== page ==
Windows PowerShell: The Many Options for Out
There are more ways to generate output using Windows PowerShell than you may think. Here are some that have recently come to light.
Windows PowerShell is one of those neat products where I’m constantly discovering new features and capabilities. Generating output—getting information onto the screen or into some other format—is one area where Windows PowerShell shows its remarkable depth and versatility.
Open up a copy of Windows PowerShell (preferably v2, available as a download for versions of Windows back to Windows XP) and run Gcm –verb Out. You’ll see a list of all the cmdlets designed to create output in various forms.
How Output Happens
Like everything in Windows PowerShell, the various Out- cmdlets are designed to consume objects. That means you display output on the screen—called the host window—by running a command like this:
Get-Process | Out-Host
In reality, the Out-Host portion of that is unnecessary, because Windows PowerShell has the Out-Default cmdlet hardcoded into the end of the pipeline. That cmdlet simply forwards things to Out-Host. So this command:
Is functionally the same as:
Get-Process | Out-Default
Out-Default will internally forward objects to Out-Host. What’s interesting about all the Out- cmdlets is that they can’t actually process “real” objects. The Out- cmdlets can only handle a special type of formatting object produced by the shell’s formatting subsystem.
When an Out- cmdlet receives “normal” objects, it internally calls one of the Format- cmdlets based on a set of internal rules and configuration defaults. The Format- cmdlet produces formatting objects that describe how to construct output, and the Out- cmdlet puts that output into the specified device. So running this:
Is really a lot like running this:
Get-Process | Format-Table | Out-Host
The lesson here is that the Out- cmdlets can only use what’s produced by a Format- cmdlet. For the most part, only an Out- cmdlet can handle what the Format- cmdlets produce. So a Format- cmdlet will always be the last thing on your command line, with the sole exception of when it’s followed by an Out- cmdlet.
Out: End of the Line
Because Out- cmdlets are supposed to deal with the final result of whatever command you’ve run, they themselves (with one exception) don’t produce any output. If you’re using an Out- cmdlet, it will always be the very last thing on your command line. After the Out- cmdlet runs, there won’t be anything in the pipeline for additional cmdlets to act upon.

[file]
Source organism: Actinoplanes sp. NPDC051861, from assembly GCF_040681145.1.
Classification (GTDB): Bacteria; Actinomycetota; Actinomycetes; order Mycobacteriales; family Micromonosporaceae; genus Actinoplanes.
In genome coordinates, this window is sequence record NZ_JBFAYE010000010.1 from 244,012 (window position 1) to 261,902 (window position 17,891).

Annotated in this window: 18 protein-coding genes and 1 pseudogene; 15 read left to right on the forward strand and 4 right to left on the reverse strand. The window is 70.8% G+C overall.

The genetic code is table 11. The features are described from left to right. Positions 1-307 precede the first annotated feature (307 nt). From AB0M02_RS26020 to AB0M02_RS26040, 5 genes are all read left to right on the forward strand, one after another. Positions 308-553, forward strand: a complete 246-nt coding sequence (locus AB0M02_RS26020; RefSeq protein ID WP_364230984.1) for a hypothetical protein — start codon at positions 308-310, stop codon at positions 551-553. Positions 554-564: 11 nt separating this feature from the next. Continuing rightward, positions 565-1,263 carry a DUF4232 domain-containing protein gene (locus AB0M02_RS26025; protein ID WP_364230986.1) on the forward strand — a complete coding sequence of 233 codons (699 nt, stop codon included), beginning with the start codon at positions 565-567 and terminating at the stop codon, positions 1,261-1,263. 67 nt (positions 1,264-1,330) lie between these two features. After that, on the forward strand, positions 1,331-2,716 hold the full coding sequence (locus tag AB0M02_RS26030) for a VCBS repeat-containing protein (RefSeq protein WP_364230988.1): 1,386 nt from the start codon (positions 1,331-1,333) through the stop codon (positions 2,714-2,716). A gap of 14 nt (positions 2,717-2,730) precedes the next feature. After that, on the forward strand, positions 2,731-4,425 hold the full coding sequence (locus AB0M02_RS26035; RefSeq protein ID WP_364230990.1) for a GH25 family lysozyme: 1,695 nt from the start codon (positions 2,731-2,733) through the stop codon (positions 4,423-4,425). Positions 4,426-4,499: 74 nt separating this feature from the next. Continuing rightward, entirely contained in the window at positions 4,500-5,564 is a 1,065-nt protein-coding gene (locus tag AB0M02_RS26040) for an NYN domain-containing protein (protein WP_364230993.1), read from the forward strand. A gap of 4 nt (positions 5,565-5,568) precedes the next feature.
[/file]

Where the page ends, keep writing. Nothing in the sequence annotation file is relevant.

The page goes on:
The sole exception to this rule, at least with the built-in Out- cmdlets, is Out-String. It behaves much differently than normal Out- cmdlets. It places String objects into the pipeline. That cmdlet and its exceptions are not the focus here, but be aware that they exist. Run Help Out-String if you’d like to learn more.
Wait—did I say “built-in Out- cmdlets?” Indeed, and the implication that there are other Out- cmdlets is absolutely true. For example, there’s a third-party commercial add-in called PowerGadgets. This adds fun cmdlets like Out-Chart and Out-Gauge to your shell’s repertoire. Add-in Out- cmdlets might not exhibit all of the same rules and behavior outlined here, so be sure to read their help pages (if provided) to better understand how they work and what they do.
Options for Out
Windows PowerShell comes with numerous built-in output options:
- Out-Host is the default when you don’t specify anything else
- Out-Printer sends output to a printer. This output is formatted, either by whatever Format- cmdlet you used or by the defaults in the formatting subsystem
- Out-File sends output to a file. This is functionally the same as running something like Dir > file.txt. The > and >> shortcuts are actually using Out-File under the hood. Out-File has tons of options for setting the output file width (which affects formatting decisions made by the shell), character encoding, appending or overwriting, and so on
- Out-Grid is new in Windows PowerShell v2 and requires the Microsoft .NET Framework 3.5 SP1 to work properly. This displays your objects in a graphical table with click-to-sort column headers and a search/filter box to help locate specific results
Reading the help for these cmdlets can be extremely educational. For example, did you know Out-Host has a –paging parameter that causes it to display one page of output at a time? This is similar to the “more” command in the old Cmd.exe shell. Try running this:
Get-Service | Out-Host –paging
The –width parameter of Out-File is useful for creating exceptionally wide tables. I’ve generated huge tables and printed the resulting files on a plotter to create a nice, wall-mounted display. The default width is only 80 columns, which doesn’t allow for very wide tables. By default, the shell will only display something as a table if it has four or fewer columns, or if a configuration default provides for a custom table layout:
Get-WmiObject Win32_Service | Format-Table * | Out-File c:\services.txt –width 750
Out-Printer provides a –name parameter so you can specify the printer you want. It’ll use your Windows default printer if you don’t specify another.
Finally, Out-Grid also lets you specify a title for the display window, using the cmdlet’s –title parameter. That’s useful when a script displays a grid to a user, because a good title can help them understand what they’re seeing.
When Output Isn’t
Finally, there’s Out-Null. This cmdlet is used to “eat” output you don’t want to see. For example, most Windows Management Instrumentation methods return an object indicating their success or failure. If you don’t want to see that output, simply pipe it to Out-Null:
Invoke-WmiMethod –name reboot –class win32_operatingsystem | Out-Null
Not only is playing with the different output options fun, it gives you a better idea of what Windows PowerShell can do for you. You’ll realize the full extent to which you can work more easily and do less work on your own.